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Microbicidal substances made from cod waste

The waters around Iceland are not only an abundant source of food, but they can also provide us with various substances that can be of use in our struggle against bacteria and other microbes. Some of the material hitherto dumped as waste in the processing of fish for food is now worth more than the edible parts. One of the substances formerly considered worthless is trypsin, an enzyme that digests proteins. Ágústa Guðmundsdóttir, Professor of Food Chemistry, is currently working on extensive projects exploring the microbicidal effects of trypsin from cod on bacteria and viruses. In Guðmundsdóttir’s work the energy of many institutes and companies in Iceland and abroad are combined. 

 “The results of these projects have been good concerning the publication of conclusions and the education of graduate students, furthermore many products have been launched on the market,” says Guðmundsdóttir. The High-Tech company Zymetech is a direct associate in Guðmundsdóttir’s research. The late Jón Bragi Bjarnason, who was a professor at the University and a great entrepreneur, founded the company 16 years ago. 

“I have been so lucky that I have been able to combine the financing of my research at the University of Iceland with the collaboration with Zymetech. The research has increased the prestige of the Icelandic scientific community abroad with a number of published articles and innovative products on the market,” says Guðmundsdóttir. 

Many are familiar with the skin cream Penzim, developed from cod waste, launched by Zymetech at the turn of the century. In the same year a patent was granted for the cream in most countries of the world. The launch of an oral spray to counter colds by the medical company ColdZyme last year was received with enthusiasm. That product is based on eight years of research and development by Zymetech, and the University on the activity of trypsins, in collaboration with the Swedish bio-technical company Enzymatica.

“Collaboration such as this is an effective way to maintain the development of master’s and doctoral studies in Iceland. It is also nice to be able to provide students with a chance to get to know the real world of biotechnology at Zymetech. Society benefits that part of the scientific community take a direct part in developing businesses,” says Guðmundsdóttir.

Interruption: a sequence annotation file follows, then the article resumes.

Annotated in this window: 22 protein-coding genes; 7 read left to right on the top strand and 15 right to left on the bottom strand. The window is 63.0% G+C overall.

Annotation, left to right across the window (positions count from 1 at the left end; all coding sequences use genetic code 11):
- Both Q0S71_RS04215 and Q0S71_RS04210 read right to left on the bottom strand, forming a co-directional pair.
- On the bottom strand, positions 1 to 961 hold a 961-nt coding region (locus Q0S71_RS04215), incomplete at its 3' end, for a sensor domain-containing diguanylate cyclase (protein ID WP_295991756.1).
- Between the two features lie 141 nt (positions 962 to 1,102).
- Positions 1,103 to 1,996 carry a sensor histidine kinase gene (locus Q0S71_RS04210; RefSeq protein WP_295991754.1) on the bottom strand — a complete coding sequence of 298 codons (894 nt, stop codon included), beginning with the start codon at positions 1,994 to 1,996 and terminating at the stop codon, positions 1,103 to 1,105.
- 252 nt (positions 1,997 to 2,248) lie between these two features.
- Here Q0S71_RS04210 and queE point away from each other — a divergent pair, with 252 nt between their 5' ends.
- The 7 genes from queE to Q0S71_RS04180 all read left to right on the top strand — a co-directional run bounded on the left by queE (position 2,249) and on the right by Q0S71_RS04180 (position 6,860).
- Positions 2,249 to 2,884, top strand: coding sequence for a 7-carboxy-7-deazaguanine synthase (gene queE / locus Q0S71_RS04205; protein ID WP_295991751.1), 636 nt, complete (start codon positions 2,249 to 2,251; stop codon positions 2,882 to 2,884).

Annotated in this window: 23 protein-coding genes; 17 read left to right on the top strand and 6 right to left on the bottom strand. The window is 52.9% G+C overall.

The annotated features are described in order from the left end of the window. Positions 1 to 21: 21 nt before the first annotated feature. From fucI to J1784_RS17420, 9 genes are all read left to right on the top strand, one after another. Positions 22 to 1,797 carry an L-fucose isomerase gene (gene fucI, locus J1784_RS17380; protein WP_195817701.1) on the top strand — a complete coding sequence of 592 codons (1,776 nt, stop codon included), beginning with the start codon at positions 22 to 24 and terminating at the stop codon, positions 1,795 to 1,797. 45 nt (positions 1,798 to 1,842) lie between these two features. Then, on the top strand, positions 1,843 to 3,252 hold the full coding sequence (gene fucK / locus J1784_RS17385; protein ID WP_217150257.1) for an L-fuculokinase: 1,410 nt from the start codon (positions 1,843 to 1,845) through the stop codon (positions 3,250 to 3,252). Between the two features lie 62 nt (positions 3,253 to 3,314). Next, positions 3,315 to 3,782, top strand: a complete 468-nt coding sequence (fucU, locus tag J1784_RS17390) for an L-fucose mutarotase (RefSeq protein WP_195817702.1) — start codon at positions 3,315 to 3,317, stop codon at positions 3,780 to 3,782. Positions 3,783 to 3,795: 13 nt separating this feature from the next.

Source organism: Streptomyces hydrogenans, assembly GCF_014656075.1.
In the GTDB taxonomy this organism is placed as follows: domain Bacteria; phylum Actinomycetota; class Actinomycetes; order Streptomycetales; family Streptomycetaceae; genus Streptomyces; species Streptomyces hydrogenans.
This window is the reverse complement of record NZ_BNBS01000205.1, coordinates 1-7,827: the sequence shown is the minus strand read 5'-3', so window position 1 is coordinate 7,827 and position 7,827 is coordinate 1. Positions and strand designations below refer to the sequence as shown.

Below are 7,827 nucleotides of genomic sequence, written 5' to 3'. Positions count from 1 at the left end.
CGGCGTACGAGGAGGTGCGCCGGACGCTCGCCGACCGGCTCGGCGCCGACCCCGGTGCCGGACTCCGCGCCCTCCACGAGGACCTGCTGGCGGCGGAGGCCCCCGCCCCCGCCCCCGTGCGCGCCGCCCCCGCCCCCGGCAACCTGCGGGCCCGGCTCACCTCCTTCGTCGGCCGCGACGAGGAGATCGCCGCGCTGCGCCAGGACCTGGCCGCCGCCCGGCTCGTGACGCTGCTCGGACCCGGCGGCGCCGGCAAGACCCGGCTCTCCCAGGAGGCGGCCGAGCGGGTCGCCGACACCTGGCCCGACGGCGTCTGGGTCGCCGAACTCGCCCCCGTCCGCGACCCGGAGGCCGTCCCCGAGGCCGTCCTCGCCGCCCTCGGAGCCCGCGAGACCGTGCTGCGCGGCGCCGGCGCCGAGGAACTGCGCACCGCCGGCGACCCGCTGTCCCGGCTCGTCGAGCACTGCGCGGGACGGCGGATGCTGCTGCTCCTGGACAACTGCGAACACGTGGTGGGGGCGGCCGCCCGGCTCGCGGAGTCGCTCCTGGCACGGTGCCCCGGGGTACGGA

Guðmundsdóttir finished her PhD in microbiology and molecular biology from the School of Medicine at the University of Virginia in 1988. Her first research projects at the University of Iceland dealt with microbicidal substances from fish bacteria, along with the isolation and definition of genes for digestive cod enzymes. She also worked on the production of enzymes from microbes, but the isolation, cleaning and definition of enzymes from cod waste was carried out the Science Institute of the University of Iceland. 

“Biotechnology with an emphasis on microbiology and molecular biology have been my main field of research”, says Guðmundsdóttir on her background. “I wanted to use my training from my doctoral studies for new projects that could increase knowledge in the field, and create jobs in the future. When we turned medical use of cod enzymes microbiology was useful, because the emphasis in research has been towards the use of cod enzymes to limit the growth of bacteria and viruses.”

As the research progresses, more products from trypsin are likely to emerge. Guðmundsdóttir’s work has been carried out at the School of Health Sciences at the University of Iceland, in collaboration with the Science Institute and the University Hospital. The Technology Fund and AVS – Research Fund for the Fish Industry are among those who have funded the projects. 

Ágústa Guðmundsdóttir, Professor at the Faculty of Food Science and Nutrition